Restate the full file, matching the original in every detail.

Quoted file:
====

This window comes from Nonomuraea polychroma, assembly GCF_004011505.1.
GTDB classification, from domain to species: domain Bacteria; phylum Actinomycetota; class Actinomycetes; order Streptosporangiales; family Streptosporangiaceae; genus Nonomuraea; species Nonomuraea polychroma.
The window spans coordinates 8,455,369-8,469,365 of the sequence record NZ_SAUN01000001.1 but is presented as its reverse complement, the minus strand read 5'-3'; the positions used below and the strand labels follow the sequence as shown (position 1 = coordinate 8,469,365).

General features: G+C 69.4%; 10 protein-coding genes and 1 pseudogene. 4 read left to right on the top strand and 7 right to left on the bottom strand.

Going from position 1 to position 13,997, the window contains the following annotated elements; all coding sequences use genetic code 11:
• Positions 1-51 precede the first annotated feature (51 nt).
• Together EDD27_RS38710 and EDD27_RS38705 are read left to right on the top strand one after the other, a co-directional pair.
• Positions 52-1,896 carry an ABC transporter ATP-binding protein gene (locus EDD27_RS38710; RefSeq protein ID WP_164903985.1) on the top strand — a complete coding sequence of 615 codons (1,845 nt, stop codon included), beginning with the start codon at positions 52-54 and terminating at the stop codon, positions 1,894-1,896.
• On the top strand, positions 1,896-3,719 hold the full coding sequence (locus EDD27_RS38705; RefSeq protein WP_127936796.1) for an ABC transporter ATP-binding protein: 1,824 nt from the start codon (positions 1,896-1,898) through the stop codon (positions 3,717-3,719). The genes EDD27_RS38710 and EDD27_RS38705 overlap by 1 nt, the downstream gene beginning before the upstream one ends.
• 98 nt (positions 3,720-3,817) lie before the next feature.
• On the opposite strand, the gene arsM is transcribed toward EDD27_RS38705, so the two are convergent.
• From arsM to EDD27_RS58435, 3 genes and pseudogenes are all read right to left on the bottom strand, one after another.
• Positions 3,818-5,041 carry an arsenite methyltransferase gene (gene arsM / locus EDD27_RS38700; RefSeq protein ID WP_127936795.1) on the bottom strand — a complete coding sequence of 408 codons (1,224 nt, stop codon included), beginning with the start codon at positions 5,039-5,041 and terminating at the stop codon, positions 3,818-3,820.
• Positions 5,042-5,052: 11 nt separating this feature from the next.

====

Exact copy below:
This window comes from Nonomuraea polychroma, assembly GCF_004011505.1.
GTDB classification, from domain to species: domain Bacteria; phylum Actinomycetota; class Actinomycetes; order Streptosporangiales; family Streptosporangiaceae; genus Nonomuraea; species Nonomuraea polychroma.
The window spans coordinates 8,455,369-8,469,365 of the sequence record NZ_SAUN01000001.1 but is presented as its reverse complement, the minus strand read 5'-3'; the positions used below and the strand labels follow the sequence as shown (position 1 = coordinate 8,469,365).

General features: G+C 69.4%; 10 protein-coding genes and 1 pseudogene. 4 read left to right on the top strand and 7 right to left on the bottom strand.

Going from position 1 to position 13,997, the window contains the following annotated elements; all coding sequences use genetic code 11:
• Positions 1-51 precede the first annotated feature (51 nt).
• Together EDD27_RS38710 and EDD27_RS38705 are read left to right on the top strand one after the other, a co-directional pair.
• Positions 52-1,896 carry an ABC transporter ATP-binding protein gene (locus EDD27_RS38710; RefSeq protein ID WP_164903985.1) on the top strand — a complete coding sequence of 615 codons (1,845 nt, stop codon included), beginning with the start codon at positions 52-54 and terminating at the stop codon, positions 1,894-1,896.
• On the top strand, positions 1,896-3,719 hold the full coding sequence (locus EDD27_RS38705; RefSeq protein WP_127936796.1) for an ABC transporter ATP-binding protein: 1,824 nt from the start codon (positions 1,896-1,898) through the stop codon (positions 3,717-3,719). The genes EDD27_RS38710 and EDD27_RS38705 overlap by 1 nt, the downstream gene beginning before the upstream one ends.
• 98 nt (positions 3,720-3,817) lie before the next feature.
• On the opposite strand, the gene arsM is transcribed toward EDD27_RS38705, so the two are convergent.
• From arsM to EDD27_RS58435, 3 genes and pseudogenes are all read right to left on the bottom strand, one after another.
• Positions 3,818-5,041 carry an arsenite methyltransferase gene (gene arsM / locus EDD27_RS38700; RefSeq protein ID WP_127936795.1) on the bottom strand — a complete coding sequence of 408 codons (1,224 nt, stop codon included), beginning with the start codon at positions 5,039-5,041 and terminating at the stop codon, positions 3,818-3,820.
• Positions 5,042-5,052: 11 nt separating this feature from the next.